Category Archives: Travels
The year 2012 is winding down.
There are three days left and then this year will be over. I can’t say I will be unhappy to see it in the rear-view mirror.
It hasn’t been a bad year, in many ways.
In February, my own Bluegrass Leather Pride contest went well, despite having lost two venues in the last month or so before. We ended up doing it in a private home and the upstairs of a local restaurant, and while it wasn’t ideal, it worked. My contestants didn’t end up competing at GLLA, but that happens sometimes.
I was also in Indianapolis in February for Beat My Valentine, an event sponsored by IMAS, Indiana Masters and Slaves.
In March I drove out to Dallas, to South Plains Leatherfest, to watch Charles and jacki compete for International Master and slave.
In April, we went to Fort Lauderdale for Beyond Leather, for the International Power Exchange contest. I presented there, including a brand new presentation on crops and canes. slave thomas also came and met us there, which was particularly nice. We spent a bit of time in Sarasota, and in Sanibel Island, one of my favorite places on the planet.
In August, we had another very successful Great Lakes Leather Alliance, despite some curves thrown at the last minute. One of my scheduled cocktail parties didn’t work out, but I had anticipated the possibility and made arrangements for an alternate plan.
I also presented there, one class that I always do, a class for newcomers to the event, and events in general, and another new class, So You Want to Be a Titleholder. I also played more at that event – three times – than I ever have before all put together.
In September, I was in Atlanta to present at the International Transgender Leather contest. I did a humor class there with Ms Tammy.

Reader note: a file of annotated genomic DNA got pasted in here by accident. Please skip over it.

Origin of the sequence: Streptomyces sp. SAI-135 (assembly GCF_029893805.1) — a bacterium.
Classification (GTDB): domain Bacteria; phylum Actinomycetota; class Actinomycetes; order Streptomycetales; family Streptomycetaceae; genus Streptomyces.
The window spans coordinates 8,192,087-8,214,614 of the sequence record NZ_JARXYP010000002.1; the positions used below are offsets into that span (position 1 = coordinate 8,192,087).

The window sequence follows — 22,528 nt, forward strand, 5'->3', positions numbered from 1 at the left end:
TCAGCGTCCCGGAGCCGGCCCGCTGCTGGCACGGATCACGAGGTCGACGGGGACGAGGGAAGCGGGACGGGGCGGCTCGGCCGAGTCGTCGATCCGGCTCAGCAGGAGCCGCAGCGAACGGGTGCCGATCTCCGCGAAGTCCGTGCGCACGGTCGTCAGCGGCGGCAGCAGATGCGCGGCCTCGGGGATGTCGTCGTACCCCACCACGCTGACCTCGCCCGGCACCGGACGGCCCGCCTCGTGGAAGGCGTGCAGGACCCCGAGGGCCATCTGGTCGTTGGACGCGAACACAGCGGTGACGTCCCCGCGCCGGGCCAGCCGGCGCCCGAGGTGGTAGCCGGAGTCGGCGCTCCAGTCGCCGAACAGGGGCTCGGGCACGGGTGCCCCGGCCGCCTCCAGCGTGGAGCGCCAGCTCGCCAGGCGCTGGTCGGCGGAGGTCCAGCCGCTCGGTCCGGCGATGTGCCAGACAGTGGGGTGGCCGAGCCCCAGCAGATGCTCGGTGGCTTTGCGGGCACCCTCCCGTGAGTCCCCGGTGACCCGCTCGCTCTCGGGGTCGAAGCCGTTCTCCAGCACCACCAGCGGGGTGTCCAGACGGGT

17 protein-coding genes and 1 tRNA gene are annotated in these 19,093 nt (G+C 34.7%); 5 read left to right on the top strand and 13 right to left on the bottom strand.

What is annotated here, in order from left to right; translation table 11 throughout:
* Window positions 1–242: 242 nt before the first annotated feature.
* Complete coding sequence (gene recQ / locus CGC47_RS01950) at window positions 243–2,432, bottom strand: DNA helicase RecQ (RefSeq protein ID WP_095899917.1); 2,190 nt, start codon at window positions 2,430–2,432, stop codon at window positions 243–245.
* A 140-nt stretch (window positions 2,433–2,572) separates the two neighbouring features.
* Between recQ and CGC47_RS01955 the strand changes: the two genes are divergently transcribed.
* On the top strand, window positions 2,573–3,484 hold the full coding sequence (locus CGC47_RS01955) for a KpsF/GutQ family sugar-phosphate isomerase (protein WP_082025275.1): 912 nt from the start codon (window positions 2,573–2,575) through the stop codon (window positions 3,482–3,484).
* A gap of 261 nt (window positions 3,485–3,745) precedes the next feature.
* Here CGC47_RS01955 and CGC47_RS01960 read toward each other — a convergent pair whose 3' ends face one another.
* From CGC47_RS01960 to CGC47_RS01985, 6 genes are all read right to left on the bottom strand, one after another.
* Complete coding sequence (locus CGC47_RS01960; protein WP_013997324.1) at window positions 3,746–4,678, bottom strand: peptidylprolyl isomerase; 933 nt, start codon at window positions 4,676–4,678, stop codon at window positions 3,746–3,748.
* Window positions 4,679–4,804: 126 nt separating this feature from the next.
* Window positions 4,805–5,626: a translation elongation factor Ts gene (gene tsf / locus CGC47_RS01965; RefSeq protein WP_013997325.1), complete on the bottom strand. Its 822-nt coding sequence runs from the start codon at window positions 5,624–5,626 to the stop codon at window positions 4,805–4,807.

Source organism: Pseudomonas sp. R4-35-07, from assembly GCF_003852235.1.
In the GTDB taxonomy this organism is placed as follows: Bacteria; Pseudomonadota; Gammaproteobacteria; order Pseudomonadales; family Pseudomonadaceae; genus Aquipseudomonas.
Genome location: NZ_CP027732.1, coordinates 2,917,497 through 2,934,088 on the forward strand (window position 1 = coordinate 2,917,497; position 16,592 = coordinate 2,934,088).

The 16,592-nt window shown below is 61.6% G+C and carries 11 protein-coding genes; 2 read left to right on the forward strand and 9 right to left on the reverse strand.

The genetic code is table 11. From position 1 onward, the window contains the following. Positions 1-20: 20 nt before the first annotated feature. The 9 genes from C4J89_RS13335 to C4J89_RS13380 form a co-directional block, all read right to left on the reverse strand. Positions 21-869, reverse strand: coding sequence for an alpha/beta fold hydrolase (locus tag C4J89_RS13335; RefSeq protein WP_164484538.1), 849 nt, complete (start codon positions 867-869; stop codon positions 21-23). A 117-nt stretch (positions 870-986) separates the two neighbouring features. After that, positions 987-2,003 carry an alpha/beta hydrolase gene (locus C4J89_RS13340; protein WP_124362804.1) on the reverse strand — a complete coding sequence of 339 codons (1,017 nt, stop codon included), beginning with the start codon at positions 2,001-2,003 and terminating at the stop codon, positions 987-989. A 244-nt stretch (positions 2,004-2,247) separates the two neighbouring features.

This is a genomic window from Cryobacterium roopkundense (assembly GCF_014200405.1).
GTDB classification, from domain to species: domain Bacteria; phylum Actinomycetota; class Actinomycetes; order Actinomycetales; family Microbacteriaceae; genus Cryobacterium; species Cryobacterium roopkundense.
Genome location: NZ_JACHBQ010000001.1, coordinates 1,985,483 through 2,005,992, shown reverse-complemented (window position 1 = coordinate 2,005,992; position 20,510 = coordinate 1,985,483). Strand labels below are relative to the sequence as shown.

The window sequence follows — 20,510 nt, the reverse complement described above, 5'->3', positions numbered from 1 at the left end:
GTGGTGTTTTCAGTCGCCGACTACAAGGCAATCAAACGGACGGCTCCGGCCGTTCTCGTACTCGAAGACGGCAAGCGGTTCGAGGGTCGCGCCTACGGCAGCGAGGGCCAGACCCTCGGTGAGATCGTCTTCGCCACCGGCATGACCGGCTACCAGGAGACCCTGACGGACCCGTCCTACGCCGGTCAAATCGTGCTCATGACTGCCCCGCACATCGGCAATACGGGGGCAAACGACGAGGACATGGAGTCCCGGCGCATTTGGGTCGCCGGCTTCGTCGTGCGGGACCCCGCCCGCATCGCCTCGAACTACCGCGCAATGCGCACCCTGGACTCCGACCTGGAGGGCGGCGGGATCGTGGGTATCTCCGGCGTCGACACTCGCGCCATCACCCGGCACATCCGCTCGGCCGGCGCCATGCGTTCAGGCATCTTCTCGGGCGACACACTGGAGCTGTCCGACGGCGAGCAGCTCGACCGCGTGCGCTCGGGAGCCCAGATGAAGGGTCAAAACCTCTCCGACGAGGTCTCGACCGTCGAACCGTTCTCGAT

In October, slave drew and I went to Chicago for Kinky Kollege, and had a very good time there. Chicago has never been my favorite city, but we had a better time there than I had before. We really enjoyed it.
I worked to found the first Masters And slaves Together chapter in Kentucky, MAsT: Derby City. It is running successfully now and I’m proud of that.
We started creating Fringe Elements, a 501C3 Queer Community Center. We’re close to finding a physical venue, which has always been our goal. I took the Executive Director position, and I’m comfortable there. I’m good at running things, I like all sides of it.
I started this blog. I wasn’t sure I’d keep up with it, but I have. I posted for the first time on May 26, which was 216 days ago. This post is the 210th, meaning I’ve missed a total of six.
I’ve only really forgotten to post once, I know once was a power outtage issue, and I didn’t post for several days while I was at GLLA, but I think missing less than 3% is a pretty good percentage. I’ve seen the number of people who read, and comment, rise, too, and that’s been really gratifying.
It was the 15th anniversary this year of the Louisville Munch, an impressive run for any group. I added three new people to my formal Leather family by presenting Earned Leather to Gabriel, to Cerrin, and to Shane.
We all lived through an apocalypse, or should I say, another apocalypse. It reminds me of a line from my favorite episode of Buffy the Vampire Slayer, a musical episode called, “Once More with Feeling.”
“What can’t we do if we get in it?
We’ll work it through if there’s a minute.
We have to try. We’ll pay the price.
It’s do or die. Hey, I’ve died twice!”
How many apocalypses have there been and, so far, we’ve lived through them all.
There have been the usual problems and challenges. Issues with people, the usual things one encounters when one is involved in groups, the usual struggles there.